Analysts are skeptical about an announcement made by supporters of Tunisia's populist President Kais Saied that the North African country wants to join BRICS, a group of leading emerging economies comprising Brazil, Russia, India, China, and South Africa.
On Saturday, Mahmoud bin Mabrouk, spokesman for the pro-Saied July 25 Movement in Tunisia, said that his country has plans to join the five-nation bloc that is often seen as an alternative to the Western hegemony.
“We will accept no dictates or interference in Tunisia’s internal affairs. We are negotiating the terms, but we refuse to receive instructions and the EU’s agenda,” bin Mabrouk said, in remarks made to the Arab News Agency.
The spokesperson described “a political, economic and financial alternative that will enable Tunisia to open up to the new world.”
In November, Algeria filed an official application to join BRICS, and bin Mabrouk said Tunisia would follow in its North African neighbor’s footsteps. Egypt has also announced its intention to join the bloc.
However, following bin Mabrouk’s remarks, there has been no official confirmation of Tunisia’s intention to join BRICS, and experts poured cold water on the idea.
No official word
Sharan Grewal, a nonresident fellow in the Center for Middle East Policy at Brookings, told Al-Monitor, “It's not clear how official this bid is. It didn't come from President Kais Saied or any governmental official, it came from one of the many small, new political movements that have emerged in support of the president since 2021."
He added, "The July 25 movement is not Saied's political party — he doesn't have one — and it's not clear what contacts or links there even are between them.” But he said it was plausible Saied would want to join the BRICS, given his populist, nationalist and anti-Western orientation.
Tunisia has been at an impasse in securing a $2 billion bailout package from the International Monetary Fund. “He [Saied] has railed against the proposed IMF program — that his own government negotiated — as a foreign diktat, and so he could in theory be viewing the BRICS as an alternative mechanism for foreign aid and support,” Grewal added.
“But in my mind the more plausible story here is that this statement is designed to put pressure on the IMF. ... Wielding the outside option of China in particular is likely to tap into paranoias in Washington that might lead US officials to support the IMF loan despite their reservations about Saied.”
Chinese and Russian press have expressed support for Tunisia’s bid, though it is unclear whether the two behemoths will seriously back the debt-saddled North African country joining the alliance.
The 14th #BRICS summit's Beijing Declaration made clear the organization supports membership expansion; China upholds the BRICS spirit of openness, win-win cooperation to accelerate the process, Chinese Foreign Ministry said Monday on Tunisia's reported bid to join BRICS. pic.twitter.com/SuH7HlMnko
— Global Times (@globaltimesnews) April 10, 2023
Dr. Sabina Henneberg, Soref Fellow at The Washington Institute for Near East Policy, said that Tunisia was likely too politically and economically unstable at this point to be welcomed into BRICS.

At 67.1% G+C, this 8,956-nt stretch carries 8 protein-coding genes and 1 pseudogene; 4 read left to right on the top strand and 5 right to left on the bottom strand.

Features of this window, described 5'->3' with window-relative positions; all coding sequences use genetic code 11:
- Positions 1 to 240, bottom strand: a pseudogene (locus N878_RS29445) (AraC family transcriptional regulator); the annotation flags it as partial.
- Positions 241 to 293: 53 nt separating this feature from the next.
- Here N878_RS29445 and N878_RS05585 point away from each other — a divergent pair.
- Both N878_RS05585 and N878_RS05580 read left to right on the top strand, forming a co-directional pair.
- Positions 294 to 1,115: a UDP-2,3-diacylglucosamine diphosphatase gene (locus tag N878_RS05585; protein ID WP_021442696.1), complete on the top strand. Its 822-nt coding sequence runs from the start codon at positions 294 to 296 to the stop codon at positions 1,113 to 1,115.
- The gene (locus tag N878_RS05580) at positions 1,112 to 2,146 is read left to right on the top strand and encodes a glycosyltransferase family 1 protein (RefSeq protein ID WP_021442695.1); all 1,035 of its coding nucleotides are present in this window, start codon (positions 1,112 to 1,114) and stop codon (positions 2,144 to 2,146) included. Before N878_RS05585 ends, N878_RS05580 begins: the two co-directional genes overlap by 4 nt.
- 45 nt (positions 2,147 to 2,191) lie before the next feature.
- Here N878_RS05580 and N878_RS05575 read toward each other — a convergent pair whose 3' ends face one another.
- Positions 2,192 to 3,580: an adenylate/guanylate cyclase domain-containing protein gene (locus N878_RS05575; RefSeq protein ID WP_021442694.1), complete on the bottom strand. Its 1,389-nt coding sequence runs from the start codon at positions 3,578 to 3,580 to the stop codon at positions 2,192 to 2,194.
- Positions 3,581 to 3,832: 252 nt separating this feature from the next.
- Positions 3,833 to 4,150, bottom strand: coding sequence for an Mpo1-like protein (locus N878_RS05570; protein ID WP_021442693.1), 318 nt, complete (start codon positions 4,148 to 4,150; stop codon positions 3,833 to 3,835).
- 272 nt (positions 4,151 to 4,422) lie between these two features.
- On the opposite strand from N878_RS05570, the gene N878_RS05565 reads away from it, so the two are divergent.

“Even Egypt and Algeria, which have both made bids and are much bigger countries economically and militarily, will not automatically join the alliance. Tunisia is also much smaller than all the other BRICS countries, so if it were to join this could open the doors for all kinds of other countries to make bids.”
Economic reforms needed
She pointed out that Tunisia needs important structural economic reforms in order to resume pre-2011 levels of GDP growth and avoid long-term debt.
“Beyond that, Tunisia would probably need to acquire more of a reputation as an international powerhouse — recently it has been trying to assert an anti-Western position but not necessarily with strong contributions to the global economy to offer,” she added. Henneberg said that Tunisia's historical ties with Western countries like the US will also mean that it will need to demonstrate stronger anti-West credentials.
Grewal also doubts that China or any BRICS member would be willing to invest heavily in Tunisia without an IMF rescue program. He pointed out that last month, the Chinese ambassador announced that China supports Tunisia's negotiations with the IMF.
Elsewhere in the region, Saudi Arabia and the United Arab Emirates have similarly been hesitant to invest in Tunisia without the reforms proposed by the IMF.
Alexandra Blackman, assistant professor of government at Cornell University, said that one of the guiding principles of Tunisian politics, especially under Saied, is the rejection of foreign interference, and this mantra has been repeated throughout the IMF negotiations.
She said BRICS may seem more appealing as it is perceived at coming with less foreign interference than the IMF, which some critics say is too aligned to US policy.
“However, while BRICS membership may not entail the same conditionalities that an IMF loan might, it also may not provide guaranteed funding quickly, and joining BRICS could open the Saied regime to new critiques regarding foreign interference by other actors. For these reasons, Tunisia is unlikely to join the alliance at this point," Blackman added.
Although changes in Tunisia's politics, such as access to reliable funding, are not likely in the near future, new attitudes about perceived foreign interference and preferred donors could alter the calculus regarding BRICS, she said.